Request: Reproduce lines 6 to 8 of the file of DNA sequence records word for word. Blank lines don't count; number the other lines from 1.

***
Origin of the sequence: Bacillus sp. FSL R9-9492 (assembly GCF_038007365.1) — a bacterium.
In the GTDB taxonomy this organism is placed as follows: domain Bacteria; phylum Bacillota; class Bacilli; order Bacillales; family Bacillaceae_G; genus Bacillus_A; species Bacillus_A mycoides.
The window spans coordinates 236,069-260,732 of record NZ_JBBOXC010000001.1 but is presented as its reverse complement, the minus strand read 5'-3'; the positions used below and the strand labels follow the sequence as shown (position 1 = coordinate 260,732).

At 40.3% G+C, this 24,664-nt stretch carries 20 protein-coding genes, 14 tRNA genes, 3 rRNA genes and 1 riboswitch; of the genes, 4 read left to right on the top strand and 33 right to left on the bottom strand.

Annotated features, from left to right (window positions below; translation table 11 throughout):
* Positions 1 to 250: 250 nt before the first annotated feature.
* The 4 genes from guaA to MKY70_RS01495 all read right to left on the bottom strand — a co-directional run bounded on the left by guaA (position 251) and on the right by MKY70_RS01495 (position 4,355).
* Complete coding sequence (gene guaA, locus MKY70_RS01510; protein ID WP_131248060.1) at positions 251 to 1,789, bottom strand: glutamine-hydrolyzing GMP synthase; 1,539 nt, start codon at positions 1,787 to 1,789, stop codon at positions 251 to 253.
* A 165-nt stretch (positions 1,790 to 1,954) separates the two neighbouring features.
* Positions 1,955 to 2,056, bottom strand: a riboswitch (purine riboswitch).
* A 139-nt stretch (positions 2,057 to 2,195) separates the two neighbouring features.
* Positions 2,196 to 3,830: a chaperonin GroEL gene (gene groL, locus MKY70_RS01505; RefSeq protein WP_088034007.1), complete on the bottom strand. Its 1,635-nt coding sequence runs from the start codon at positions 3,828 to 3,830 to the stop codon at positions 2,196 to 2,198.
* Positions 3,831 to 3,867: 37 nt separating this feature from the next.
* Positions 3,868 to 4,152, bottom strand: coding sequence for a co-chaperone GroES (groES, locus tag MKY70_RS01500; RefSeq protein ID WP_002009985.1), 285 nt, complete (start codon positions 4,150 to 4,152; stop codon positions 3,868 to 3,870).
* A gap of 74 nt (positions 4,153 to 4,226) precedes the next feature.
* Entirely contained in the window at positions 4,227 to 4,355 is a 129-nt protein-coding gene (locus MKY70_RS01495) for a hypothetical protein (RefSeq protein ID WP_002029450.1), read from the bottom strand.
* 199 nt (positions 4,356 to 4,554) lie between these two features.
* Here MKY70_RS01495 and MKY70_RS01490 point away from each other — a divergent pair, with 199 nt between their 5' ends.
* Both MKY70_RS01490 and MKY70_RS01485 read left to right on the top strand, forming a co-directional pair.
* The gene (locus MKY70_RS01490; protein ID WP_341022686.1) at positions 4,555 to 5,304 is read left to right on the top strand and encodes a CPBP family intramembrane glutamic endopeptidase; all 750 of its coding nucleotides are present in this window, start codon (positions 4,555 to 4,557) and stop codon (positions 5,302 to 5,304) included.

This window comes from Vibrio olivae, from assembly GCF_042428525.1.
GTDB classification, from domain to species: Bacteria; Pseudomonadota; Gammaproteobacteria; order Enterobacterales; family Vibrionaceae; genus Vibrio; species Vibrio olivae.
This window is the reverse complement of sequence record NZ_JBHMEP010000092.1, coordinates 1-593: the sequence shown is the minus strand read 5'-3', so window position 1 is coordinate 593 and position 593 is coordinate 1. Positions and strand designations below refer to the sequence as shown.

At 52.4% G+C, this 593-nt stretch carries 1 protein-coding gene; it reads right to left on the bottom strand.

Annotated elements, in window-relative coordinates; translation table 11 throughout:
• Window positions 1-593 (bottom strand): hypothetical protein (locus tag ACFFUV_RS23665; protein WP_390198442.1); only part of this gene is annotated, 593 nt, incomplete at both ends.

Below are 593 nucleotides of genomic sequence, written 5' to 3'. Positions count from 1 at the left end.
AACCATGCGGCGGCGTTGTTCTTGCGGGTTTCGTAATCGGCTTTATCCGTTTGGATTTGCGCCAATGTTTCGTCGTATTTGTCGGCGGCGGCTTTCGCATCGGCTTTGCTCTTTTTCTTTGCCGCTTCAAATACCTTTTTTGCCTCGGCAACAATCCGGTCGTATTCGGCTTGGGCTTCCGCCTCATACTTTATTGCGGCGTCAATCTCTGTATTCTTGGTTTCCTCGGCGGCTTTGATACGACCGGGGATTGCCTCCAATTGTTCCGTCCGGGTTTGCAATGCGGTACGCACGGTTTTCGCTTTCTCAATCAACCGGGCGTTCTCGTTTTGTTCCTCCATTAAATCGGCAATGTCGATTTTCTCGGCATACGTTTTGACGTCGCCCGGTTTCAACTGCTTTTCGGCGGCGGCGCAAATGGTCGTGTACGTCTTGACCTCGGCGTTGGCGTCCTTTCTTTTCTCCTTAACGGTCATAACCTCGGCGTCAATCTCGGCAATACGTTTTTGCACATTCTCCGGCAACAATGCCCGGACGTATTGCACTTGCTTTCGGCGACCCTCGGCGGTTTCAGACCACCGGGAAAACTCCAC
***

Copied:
* Positions 1 to 250: 250 nt before the first annotated feature.
* The 4 genes from guaA to MKY70_RS01495 all read right to left on the bottom strand — a co-directional run bounded on the left by guaA (position 251) and on the right by MKY70_RS01495 (position 4,355).
* Complete coding sequence (gene guaA, locus MKY70_RS01510; protein ID WP_131248060.1) at positions 251 to 1,789, bottom strand: glutamine-hydrolyzing GMP synthase; 1,539 nt, start codon at positions 1,787 to 1,789, stop codon at positions 251 to 253.